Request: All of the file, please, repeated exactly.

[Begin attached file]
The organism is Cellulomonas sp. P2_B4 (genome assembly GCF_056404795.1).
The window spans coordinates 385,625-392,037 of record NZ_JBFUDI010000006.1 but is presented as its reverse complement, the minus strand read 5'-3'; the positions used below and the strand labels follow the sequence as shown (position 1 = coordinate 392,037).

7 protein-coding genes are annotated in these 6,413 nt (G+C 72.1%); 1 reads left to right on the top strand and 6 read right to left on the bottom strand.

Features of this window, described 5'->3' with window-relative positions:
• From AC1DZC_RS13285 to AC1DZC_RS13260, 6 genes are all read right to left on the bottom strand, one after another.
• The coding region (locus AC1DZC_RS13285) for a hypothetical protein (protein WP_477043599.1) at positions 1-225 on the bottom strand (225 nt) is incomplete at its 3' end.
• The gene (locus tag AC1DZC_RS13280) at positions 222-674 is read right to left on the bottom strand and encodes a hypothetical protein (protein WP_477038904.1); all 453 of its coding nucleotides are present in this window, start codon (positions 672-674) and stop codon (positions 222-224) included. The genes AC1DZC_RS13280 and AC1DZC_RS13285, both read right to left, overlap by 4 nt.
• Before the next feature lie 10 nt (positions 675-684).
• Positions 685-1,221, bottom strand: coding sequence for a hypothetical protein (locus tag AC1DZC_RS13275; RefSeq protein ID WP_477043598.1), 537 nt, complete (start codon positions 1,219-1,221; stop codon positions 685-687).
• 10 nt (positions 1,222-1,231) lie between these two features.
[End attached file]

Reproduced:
The organism is Cellulomonas sp. P2_B4 (genome assembly GCF_056404795.1).
The window spans coordinates 385,625-392,037 of record NZ_JBFUDI010000006.1 but is presented as its reverse complement, the minus strand read 5'-3'; the positions used below and the strand labels follow the sequence as shown (position 1 = coordinate 392,037).

7 protein-coding genes are annotated in these 6,413 nt (G+C 72.1%); 1 reads left to right on the top strand and 6 read right to left on the bottom strand.

Features of this window, described 5'->3' with window-relative positions:
• From AC1DZC_RS13285 to AC1DZC_RS13260, 6 genes are all read right to left on the bottom strand, one after another.
• The coding region (locus AC1DZC_RS13285) for a hypothetical protein (protein WP_477043599.1) at positions 1-225 on the bottom strand (225 nt) is incomplete at its 3' end.
• The gene (locus tag AC1DZC_RS13280) at positions 222-674 is read right to left on the bottom strand and encodes a hypothetical protein (protein WP_477038904.1); all 453 of its coding nucleotides are present in this window, start codon (positions 672-674) and stop codon (positions 222-224) included. The genes AC1DZC_RS13280 and AC1DZC_RS13285, both read right to left, overlap by 4 nt.
• Before the next feature lie 10 nt (positions 675-684).
• Positions 685-1,221, bottom strand: coding sequence for a hypothetical protein (locus tag AC1DZC_RS13275; RefSeq protein ID WP_477043598.1), 537 nt, complete (start codon positions 1,219-1,221; stop codon positions 685-687).
• 10 nt (positions 1,222-1,231) lie between these two features.